News of production levels “significantly below expectations” at the flagship Tullow Oil projects in Ghana is “difficult to stomach” for investors, say financial analysts.

Share prices in the UK-based, Africa-focused firm nosedived after a trading update yesterday, in which it was revealed the production outlook for the year ahead is expected to be almost a third lower than forecast — and that plans for a shareholder dividend have been scrapped.

In the day’s trading following the update, share values in Tullow Oil fell from 141.10 pence to as low as 40.47 pence.

To add further complexity to the situation, chief executive Paul McDade has resigned “by mutual agreement and with immediate effect” – along with exploration director Angus McCoss.

Tullow executive Dorothy Thompson, a former CEO of UK power plant Drax, has been appointed temporary executive chairwoman, while Mark MacFarlane – previously an executive vice president – has become chief operating officer.

The company’s core assets – the TEN and Jubilee fields in Ghana – account for around 70% of its overall production, but operational “performance issues” at these sites have prompted the company to lower its 2020 guidance to between 70,000 and 80,000 barrels of oil per day (bopd).

It added that group production for the following three years is expected to average around 70,000 bopd.


Investors warned over Tullow Oil dependence on Ghana production

The announcement follows a November update in which Tullow warned on the value of two much-touted discoveries in Guyana – the presence of heavy crude oil making them much more difficult to commercialise than anticipated – and revised down its 2019 production guidance to 87,000 bopd.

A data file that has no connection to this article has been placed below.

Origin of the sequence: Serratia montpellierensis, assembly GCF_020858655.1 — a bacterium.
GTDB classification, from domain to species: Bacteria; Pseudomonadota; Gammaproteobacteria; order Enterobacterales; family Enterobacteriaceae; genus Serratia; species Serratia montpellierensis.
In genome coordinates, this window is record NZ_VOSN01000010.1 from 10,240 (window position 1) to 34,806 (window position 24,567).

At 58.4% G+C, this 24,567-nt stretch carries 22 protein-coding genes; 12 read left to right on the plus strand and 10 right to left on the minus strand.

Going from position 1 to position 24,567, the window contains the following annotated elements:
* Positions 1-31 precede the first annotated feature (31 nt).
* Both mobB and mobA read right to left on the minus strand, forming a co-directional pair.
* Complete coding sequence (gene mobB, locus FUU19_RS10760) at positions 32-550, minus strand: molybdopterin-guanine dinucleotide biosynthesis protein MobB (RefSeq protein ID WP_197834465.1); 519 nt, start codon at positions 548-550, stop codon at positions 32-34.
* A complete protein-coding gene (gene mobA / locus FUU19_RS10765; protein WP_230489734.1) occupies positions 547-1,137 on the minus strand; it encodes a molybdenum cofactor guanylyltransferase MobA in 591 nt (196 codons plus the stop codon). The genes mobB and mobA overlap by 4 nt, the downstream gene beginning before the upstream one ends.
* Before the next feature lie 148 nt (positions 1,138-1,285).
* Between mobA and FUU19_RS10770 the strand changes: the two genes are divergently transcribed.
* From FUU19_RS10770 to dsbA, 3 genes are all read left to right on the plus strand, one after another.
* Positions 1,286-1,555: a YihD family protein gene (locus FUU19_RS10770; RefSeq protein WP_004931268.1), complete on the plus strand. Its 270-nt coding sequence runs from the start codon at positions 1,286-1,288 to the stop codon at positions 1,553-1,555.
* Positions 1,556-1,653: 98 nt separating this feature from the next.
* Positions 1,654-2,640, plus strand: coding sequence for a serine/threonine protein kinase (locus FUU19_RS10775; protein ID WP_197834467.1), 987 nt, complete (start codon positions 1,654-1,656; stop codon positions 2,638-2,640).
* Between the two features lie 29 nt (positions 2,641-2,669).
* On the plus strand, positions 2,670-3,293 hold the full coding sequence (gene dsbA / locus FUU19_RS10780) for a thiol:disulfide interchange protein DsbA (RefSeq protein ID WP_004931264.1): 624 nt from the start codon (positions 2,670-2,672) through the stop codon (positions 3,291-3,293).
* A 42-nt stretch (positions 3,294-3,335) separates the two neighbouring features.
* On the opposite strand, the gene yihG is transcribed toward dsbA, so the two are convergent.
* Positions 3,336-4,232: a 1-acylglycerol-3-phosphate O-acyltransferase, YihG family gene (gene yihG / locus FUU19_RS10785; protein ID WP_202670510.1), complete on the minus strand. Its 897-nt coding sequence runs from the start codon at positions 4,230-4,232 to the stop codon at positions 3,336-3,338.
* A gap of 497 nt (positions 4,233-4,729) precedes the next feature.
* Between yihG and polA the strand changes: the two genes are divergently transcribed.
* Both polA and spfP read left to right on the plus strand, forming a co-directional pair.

Financial analysts at Hargreaves Lansdowne warned of Tullow’s dependence on the underperforming assets in Ghana, saying the onus is on them to “produce enough profit to shift the substantial debts, fund future projects and hopefully reinstate a dividend”.

Hargreaves Lansdown research editor Nadeem Umar noted: “The recent news of production problems in Ghana is difficult to stomach.

“That’s because these are Tullow’s strongest assets, with the TEN and Jubilee fields accounting for around 70% of production.

“The group has prices of more than $56 a barrel locked in for a significant portion of its anticipated production in the next two years – but reduced production volumes will make it difficult to achieve the low operating costs per barrel investors hoped for.

“Consequently, free cash flow expectations have been slashed.

“It takes time for new wells to come online, so we were always a long way from Guyana being a profit driver, and the group remains optimistic about the larger basin. But a secure source of future cash flows would have been welcome.

“Tullow does have early-stage projects in Argentina, Cote d’Ivoire and Peru, and is still generating free cash flow, but the group was hoping to sustainably return $100m a year to shareholders. News the group has decided to suspend the dividend changes the investment story.

“The money saved should give a new CEO some headroom, but they’ll have to work hard to get Tullow back on track.”


Executive reshuffle will accompany cost-cutting measures

The executive reshuffle has been made pending the appointment of a new CEO, and the company says it will now undertake a “thorough reassessment” of its cost base and future investment plans – with sweeping cost cuts expected as part of the process.

Tullow’s new executive chairwoman said: “The board has been disappointed by the performance of the business and now needs time to complete its thorough review of operations.

“A full financial and operational update will be provided on 12 February 2020, with an update on progress to be given in the group’s trading statement on 15 January 2020.

“The board strongly believes that Tullow has good assets and excellent people capable of delivering value for shareholders. We are taking decisive action to restore performance, reduce our cost base and deliver sustainable free cash flow.”